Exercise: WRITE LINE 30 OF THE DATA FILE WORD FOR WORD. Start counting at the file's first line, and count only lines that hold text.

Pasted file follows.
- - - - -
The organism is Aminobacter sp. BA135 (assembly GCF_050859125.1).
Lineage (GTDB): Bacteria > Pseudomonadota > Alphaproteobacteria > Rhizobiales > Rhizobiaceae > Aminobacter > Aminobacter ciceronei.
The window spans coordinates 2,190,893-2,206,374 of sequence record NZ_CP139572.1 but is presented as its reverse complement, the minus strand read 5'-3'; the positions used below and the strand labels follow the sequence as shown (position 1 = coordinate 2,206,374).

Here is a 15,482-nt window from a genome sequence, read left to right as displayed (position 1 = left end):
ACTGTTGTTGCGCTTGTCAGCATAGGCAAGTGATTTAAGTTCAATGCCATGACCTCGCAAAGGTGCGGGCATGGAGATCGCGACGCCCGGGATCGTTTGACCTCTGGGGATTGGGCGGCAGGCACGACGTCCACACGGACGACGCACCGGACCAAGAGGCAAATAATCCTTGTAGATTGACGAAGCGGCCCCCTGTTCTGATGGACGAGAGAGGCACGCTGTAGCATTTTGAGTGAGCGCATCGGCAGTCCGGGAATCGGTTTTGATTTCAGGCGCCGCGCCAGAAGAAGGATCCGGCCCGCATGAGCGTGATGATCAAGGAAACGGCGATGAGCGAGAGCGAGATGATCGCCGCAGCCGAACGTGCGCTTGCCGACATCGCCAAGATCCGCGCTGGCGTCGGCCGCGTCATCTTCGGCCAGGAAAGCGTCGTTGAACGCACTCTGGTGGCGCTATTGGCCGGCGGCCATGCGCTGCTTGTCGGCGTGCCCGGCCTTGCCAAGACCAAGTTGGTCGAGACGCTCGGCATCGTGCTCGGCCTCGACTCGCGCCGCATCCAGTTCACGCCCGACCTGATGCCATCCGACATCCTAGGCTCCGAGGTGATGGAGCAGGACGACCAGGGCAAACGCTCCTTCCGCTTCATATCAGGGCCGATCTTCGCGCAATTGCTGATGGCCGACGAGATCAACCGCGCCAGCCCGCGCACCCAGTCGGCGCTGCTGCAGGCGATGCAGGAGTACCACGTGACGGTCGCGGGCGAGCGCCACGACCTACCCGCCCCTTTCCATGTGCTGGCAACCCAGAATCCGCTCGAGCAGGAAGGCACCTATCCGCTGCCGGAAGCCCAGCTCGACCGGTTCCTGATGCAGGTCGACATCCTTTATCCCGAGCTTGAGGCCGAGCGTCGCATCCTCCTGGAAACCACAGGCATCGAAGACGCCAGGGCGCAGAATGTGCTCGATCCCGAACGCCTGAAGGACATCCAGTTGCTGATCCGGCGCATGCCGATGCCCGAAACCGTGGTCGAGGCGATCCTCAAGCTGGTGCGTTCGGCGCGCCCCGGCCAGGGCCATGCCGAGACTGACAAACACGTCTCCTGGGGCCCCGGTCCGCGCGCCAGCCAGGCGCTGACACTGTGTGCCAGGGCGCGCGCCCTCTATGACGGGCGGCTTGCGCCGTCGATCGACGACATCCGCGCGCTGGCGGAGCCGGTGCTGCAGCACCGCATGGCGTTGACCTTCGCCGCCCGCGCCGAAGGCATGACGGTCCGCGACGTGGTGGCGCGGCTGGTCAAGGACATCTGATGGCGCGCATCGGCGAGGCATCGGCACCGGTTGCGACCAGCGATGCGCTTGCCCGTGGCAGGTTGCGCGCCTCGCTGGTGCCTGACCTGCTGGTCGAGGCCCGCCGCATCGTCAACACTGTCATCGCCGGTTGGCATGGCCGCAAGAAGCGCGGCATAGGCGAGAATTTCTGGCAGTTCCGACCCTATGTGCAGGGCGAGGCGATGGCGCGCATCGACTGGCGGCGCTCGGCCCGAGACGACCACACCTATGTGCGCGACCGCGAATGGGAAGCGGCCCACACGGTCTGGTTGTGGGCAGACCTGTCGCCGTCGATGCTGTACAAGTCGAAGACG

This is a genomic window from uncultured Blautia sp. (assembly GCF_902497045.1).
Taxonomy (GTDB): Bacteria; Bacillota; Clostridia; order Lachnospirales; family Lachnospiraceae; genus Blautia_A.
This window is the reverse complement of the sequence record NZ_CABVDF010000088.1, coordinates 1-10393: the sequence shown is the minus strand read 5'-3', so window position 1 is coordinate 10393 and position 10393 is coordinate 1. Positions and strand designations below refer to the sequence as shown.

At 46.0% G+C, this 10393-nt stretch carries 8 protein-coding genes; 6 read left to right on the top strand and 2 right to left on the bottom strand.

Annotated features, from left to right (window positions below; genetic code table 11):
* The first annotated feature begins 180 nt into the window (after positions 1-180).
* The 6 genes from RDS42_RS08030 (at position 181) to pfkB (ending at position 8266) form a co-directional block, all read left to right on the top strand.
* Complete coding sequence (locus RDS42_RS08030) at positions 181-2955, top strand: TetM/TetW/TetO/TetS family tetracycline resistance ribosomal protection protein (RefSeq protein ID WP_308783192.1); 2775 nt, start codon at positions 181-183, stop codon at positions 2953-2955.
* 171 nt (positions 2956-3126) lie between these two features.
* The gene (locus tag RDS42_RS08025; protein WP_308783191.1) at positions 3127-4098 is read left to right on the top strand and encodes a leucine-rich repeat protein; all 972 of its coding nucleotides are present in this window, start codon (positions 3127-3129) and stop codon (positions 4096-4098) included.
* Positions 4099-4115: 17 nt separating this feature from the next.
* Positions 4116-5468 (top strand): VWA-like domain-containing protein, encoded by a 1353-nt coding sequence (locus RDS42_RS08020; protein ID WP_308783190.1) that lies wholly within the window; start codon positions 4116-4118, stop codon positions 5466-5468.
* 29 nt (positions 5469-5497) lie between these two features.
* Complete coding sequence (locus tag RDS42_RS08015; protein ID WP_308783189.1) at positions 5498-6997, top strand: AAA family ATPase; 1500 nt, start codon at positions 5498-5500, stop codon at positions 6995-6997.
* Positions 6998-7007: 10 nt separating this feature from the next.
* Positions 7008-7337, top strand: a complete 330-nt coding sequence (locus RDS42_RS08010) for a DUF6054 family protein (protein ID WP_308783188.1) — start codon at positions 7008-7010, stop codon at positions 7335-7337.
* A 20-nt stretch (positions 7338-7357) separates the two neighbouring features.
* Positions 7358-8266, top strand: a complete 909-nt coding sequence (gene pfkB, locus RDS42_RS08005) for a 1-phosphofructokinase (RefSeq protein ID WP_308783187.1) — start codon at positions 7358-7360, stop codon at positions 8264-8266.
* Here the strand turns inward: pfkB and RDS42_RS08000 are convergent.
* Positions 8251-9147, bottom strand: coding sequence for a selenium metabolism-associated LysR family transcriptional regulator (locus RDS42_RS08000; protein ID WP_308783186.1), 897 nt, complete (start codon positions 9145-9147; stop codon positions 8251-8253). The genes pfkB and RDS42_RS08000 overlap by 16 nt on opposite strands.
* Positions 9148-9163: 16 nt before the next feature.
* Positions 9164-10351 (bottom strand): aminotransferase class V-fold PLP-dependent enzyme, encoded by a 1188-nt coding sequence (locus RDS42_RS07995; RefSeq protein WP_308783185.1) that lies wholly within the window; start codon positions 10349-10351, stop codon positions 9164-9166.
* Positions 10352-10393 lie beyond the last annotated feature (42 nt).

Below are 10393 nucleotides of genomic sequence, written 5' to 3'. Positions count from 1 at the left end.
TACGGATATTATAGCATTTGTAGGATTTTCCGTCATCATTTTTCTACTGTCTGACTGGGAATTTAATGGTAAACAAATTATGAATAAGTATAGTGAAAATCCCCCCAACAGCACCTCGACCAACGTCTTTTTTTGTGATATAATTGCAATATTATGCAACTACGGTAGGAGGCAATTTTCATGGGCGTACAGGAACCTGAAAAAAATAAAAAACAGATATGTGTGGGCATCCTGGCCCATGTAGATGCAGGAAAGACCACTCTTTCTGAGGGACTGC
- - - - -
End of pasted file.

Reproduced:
TACGGATATTATAGCATTTGTAGGATTTTCCGTCATCATTTTTCTACTGTCTGACTGGGAATTTAATGGTAAACAAATTATGAATAAGTATAGTGAAAATCCCCCCAACAGCACCTCGACCAACGTCTTTTTTTGTGATATAATTGCAATATTATGCAACTACGGTAGGAGGCAATTTTCATGGGCGTACAGGAACCTGAAAAAAATAAAAAACAGATATGTGTGGGCATCCTGGCCCATGTAGATGCAGGAAAGACCACTCTTTCTGAGGGACTGC